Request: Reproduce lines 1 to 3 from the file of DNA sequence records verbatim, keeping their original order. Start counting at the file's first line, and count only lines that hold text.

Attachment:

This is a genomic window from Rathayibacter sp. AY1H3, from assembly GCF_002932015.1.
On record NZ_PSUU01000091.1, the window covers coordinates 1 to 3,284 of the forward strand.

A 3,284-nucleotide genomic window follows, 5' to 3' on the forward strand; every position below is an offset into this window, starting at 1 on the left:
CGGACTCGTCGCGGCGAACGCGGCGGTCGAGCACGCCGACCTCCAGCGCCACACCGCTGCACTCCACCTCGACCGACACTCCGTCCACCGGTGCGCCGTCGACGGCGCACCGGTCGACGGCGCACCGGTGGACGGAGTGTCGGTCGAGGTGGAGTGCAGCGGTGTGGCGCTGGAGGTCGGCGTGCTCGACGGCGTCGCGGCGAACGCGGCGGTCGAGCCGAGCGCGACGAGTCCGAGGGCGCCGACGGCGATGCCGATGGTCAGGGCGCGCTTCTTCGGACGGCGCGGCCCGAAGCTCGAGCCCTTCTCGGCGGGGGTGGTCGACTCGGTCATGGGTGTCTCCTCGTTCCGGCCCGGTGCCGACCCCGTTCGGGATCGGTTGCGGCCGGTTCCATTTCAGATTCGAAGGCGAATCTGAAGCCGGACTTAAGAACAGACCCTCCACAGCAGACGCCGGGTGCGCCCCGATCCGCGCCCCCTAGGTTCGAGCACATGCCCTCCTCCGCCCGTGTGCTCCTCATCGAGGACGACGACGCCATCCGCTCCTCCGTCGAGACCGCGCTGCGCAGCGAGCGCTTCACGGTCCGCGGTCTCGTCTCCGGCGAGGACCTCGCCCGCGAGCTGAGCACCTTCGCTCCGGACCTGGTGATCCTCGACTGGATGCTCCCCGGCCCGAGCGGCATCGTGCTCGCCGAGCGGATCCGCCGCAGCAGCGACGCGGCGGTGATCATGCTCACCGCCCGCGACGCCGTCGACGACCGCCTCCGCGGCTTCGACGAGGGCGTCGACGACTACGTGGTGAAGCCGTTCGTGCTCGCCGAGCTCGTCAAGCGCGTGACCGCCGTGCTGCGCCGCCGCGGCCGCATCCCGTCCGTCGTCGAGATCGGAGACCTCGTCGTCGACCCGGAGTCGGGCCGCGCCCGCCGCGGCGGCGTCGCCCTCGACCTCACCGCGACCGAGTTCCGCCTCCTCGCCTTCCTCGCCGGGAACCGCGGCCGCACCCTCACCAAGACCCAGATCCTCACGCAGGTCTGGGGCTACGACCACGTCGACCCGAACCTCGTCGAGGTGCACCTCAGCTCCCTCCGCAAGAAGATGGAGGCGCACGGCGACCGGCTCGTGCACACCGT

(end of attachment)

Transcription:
This is a genomic window from Rathayibacter sp. AY1H3, from assembly GCF_002932015.1.
On record NZ_PSUU01000091.1, the window covers coordinates 1 to 3,284 of the forward strand.

A 3,284-nucleotide genomic window follows, 5' to 3' on the forward strand; every position below is an offset into this window, starting at 1 on the left: